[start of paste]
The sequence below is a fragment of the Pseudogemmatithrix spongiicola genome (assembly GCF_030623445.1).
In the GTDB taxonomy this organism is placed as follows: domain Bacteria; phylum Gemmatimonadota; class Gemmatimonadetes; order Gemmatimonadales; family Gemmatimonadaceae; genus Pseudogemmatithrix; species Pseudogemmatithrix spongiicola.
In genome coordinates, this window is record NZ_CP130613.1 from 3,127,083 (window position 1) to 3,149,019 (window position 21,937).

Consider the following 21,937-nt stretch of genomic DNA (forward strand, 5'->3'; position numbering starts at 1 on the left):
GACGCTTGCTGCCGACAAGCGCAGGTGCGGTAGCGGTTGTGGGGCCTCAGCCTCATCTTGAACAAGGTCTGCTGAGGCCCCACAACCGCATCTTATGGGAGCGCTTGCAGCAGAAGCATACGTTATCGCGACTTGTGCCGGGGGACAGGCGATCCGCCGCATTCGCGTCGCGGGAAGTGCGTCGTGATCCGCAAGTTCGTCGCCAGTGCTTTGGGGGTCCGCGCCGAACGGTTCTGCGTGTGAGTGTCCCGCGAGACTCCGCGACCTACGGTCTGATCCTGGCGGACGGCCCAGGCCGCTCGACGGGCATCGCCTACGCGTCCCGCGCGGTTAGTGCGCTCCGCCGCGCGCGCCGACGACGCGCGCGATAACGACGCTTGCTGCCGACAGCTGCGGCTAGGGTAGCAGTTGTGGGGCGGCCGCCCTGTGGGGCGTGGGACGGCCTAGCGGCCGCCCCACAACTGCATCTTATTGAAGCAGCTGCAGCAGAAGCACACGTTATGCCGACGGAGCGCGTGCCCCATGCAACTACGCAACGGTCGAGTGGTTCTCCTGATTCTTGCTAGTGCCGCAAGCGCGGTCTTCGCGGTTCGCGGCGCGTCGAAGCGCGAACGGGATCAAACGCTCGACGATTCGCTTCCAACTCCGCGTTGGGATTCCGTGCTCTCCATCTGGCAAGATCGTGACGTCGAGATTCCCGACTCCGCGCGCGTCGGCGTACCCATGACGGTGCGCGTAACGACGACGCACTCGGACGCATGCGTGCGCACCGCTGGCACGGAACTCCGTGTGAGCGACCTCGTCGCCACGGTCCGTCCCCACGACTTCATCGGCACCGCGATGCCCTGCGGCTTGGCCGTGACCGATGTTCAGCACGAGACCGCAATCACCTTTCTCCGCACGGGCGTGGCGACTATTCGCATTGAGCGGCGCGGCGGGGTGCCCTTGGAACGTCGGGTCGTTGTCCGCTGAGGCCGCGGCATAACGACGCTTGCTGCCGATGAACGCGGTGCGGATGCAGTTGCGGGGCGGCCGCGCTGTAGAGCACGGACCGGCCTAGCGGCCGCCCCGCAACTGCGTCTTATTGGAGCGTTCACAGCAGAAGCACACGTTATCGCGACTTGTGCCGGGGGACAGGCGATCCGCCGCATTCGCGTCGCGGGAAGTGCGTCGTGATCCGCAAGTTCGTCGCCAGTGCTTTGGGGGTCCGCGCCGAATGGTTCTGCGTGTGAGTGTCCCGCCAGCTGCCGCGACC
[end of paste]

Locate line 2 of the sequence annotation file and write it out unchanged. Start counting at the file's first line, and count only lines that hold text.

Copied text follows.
In the GTDB taxonomy this organism is placed as follows: domain Bacteria; phylum Gemmatimonadota; class Gemmatimonadetes; order Gemmatimonadales; family Gemmatimonadaceae; genus Pseudogemmatithrix; species Pseudogemmatithrix spongiicola.